cases have increased sharply over the last few years.
Ironically, while Congress directed the courts to apply
the most stringent form of judicial scrutiny to these cases,
the courts continue to reject most claims. One reason is
that, despite RLUIPA and Cutter v. Wilkinson, many courts
are applying a diluted form of the applicable legal standard.

Anti-Muslim Discrimination in the United States Prison
Institutional Intolerance of Religion
Some experts argue that religious activity is ‘‘often barely
tolerated and in some institutions even discouraged’’ in
American prisons today.7 Members of virtually all religions, including mainstream Christian denominations, have
testified that they have been denied basic religious freedoms while under incarceration, including access to Bibles
and religious services and programs.8
Prison staff, fellow inmates, chaplains, and faith-based
service providers have all been involved in perpetrating
religious discrimination in prison. Prison chaplains report
that religious services are often delayed, interrupted, or
cancelled for no apparent reason; and custodial staffs are
perceived as dismissive or contemptuous of those who
participate in religious self-improvement programs.9 Correctional staff often distrusts prison chaplains and
volunteers ministering to prison populations, questioning
the motives of those who minister to those who have not
conformed to social conventions.10 Worse, some staff may

42 U.S. C. §§ 2000 cc et seq.
544 U.S. 709 (2005).
See, e.g., Al-Amin (2008).
Nolan 2008 at 2, 3–5.
Id. at 2.
Al-Amin 2008 at 7.
Atkins 2008 at 1.


believe that it is appropriate to punish prisoners, on an ad
hoc basis, by denying them access to religious worship.11
Additionally, religious minority inmates may face persecution by other inmates; after all, prisons do house neoNazis, ‘‘Christian Identity’’ supremacists, and others convicted of religiously motivated hate crimes.12 Moreover,
some chaplains exacerbate these problems by denigrating
religious minority prisoners, notably Muslims, in a manner
that provokes physical conflict.13 Finally, faith-based service providers, servicing contracts with federal and state
prisons, have provided various special material benefits to
inmates of their faith that are denied to others,14 and have
disparaged prisoners of other faiths.15 In some cases, discrimination may arise from an unconscious presumption in
favor of mainstream Protestant religious practice16 (which
Chaplain Patrick M. McCollum calls the ‘‘Dominant
Religion Lens Factor’’)17 or an explicit bias in favor of
fundamentalist or evangelical programming (see footnote
Unsurprisingly, non-mainstream religions of all kinds
report higher levels of religious animus.18 This particularly
includes Muslim inmates but also extends to institutionalized persons of other faiths (see footnote 9). Wiccan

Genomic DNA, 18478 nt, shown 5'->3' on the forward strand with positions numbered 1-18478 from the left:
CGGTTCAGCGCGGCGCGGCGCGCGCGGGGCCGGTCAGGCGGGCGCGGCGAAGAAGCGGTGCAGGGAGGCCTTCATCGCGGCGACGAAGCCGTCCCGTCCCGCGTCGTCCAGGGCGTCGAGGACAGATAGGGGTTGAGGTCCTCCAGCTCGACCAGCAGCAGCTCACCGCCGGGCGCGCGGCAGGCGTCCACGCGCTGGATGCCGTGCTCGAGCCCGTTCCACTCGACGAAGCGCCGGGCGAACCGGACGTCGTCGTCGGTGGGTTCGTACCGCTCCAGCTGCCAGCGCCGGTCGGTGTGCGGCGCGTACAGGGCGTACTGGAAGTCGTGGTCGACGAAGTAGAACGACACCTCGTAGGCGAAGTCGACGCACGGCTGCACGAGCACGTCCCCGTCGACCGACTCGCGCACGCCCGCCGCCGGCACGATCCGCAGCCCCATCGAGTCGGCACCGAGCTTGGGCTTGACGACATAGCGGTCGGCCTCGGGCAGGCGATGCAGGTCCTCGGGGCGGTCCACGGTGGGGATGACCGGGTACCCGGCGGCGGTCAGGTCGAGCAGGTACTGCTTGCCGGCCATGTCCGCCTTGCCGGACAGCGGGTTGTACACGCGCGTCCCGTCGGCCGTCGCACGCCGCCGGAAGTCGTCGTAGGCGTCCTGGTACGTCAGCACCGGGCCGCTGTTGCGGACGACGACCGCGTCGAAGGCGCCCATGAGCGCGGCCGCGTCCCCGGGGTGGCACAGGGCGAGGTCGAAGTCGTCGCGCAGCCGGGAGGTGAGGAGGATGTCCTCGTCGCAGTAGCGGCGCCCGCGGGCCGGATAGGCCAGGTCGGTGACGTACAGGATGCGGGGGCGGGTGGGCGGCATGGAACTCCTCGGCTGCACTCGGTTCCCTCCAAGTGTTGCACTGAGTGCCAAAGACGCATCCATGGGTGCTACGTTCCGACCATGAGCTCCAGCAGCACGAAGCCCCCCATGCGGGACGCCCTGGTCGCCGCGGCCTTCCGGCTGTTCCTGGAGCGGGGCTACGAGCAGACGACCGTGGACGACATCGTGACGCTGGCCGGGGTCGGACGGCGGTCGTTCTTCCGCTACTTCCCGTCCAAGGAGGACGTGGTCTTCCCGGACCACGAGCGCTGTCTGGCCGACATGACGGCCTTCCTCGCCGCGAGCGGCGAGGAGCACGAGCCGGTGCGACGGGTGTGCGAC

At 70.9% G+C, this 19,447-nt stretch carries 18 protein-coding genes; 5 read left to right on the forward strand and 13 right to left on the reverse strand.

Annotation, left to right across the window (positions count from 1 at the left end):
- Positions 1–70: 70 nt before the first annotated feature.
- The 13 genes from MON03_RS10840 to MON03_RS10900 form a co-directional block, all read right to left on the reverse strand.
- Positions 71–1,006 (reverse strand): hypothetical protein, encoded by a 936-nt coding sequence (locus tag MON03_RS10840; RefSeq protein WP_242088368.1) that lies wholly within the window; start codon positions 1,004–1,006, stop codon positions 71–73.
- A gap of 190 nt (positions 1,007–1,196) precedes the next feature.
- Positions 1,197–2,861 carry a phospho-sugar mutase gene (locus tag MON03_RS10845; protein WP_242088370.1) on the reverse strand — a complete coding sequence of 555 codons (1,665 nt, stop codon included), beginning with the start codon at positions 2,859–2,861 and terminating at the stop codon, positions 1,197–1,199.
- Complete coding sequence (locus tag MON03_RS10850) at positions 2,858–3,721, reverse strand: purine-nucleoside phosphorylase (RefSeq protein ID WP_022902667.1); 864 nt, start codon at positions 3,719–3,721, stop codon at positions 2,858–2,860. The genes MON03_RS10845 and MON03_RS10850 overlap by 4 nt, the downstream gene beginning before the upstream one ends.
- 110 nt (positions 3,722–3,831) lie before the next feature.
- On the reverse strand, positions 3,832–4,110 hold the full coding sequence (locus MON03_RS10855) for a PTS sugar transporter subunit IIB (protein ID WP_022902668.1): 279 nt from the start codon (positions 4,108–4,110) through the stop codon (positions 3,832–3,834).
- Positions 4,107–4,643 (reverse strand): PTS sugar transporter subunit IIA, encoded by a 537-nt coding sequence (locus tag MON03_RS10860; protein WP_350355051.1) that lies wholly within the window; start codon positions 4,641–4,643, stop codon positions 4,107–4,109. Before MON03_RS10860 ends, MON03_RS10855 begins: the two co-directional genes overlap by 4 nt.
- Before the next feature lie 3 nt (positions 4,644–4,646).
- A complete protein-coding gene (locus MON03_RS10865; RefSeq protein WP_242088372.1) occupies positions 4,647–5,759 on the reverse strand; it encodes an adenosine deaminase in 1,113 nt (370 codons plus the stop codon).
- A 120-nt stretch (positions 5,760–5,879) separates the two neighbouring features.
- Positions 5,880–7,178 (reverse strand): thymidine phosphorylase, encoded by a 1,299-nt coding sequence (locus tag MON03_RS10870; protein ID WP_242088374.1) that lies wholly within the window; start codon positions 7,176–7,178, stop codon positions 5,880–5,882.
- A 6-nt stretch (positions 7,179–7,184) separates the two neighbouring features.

inmates, for example, have been denied access to appropriate clergy while dying and have been refused
chemotherapy except on the condition that they remove an
approved Wiccan pentacle medallion.19

Discrimination Specifically Directed Against Muslims
While other minority religious prisoners face considerable
discrimination, the situation facing Muslim prisoners is
both larger and more complex. This is due to their substantial percentage of the prison population, concerns about
Islamic radicalization in prison, and particular animosities
held toward members of the Muslim faith.20 During the

Friedman 2008 at 1.
Id. at 4.
Americans United for Separation of Church & State v. Prison
Fellowship Ministries, 432 F. Supp. 862, ____ (S.D. Iowa 2006), aff’d
in part and rev’d in part on other grounds, 509 F.3d 406, 413–16, 424
(8th Cir. 2007); Luchenitser 2008 at 1, 4–6.
Luchenitser 2008 at 3–4; Americans United, 432 F. Supp.2d at
899, 900, 909–910; Americans United, 509 F.3d at 425.
Friedman 2008 at 2.
McCollum 2008 at 3.
Id. at 1–2 (‘‘While practices differ from state to state, I have found
discrimination against non-traditional religions everywhere.’’).
Id. at 1.
For a general discussion of contemporary anti-Muslim attitudes,
see Gottschalk and Greenberg 2008.

Electronic copy available at:


2001–2006 period, Muslims brought the greatest number of
religious discrimination claims under RLUIPA. During that
period, Muslims brought 62 out of the 229 cases analyzed.21 This represents 27 percent of the cases, or nearly
three times Muslims’ share of the prison population.
Muslim prisoners and their advocates report being
denied access to religiously required (Halal) meats22 or
other compliant foods,23 even when institutions have been
presented with opportunities to acquire Halal meats at
lower costs than the non-compliant meats currently provided.24 Under RLUIPA, courts have generally but not
always been receptive to inmates’ claims regarding religiously motivated dietary restrictions.25
Prison officials have reportedly prohibited facial hair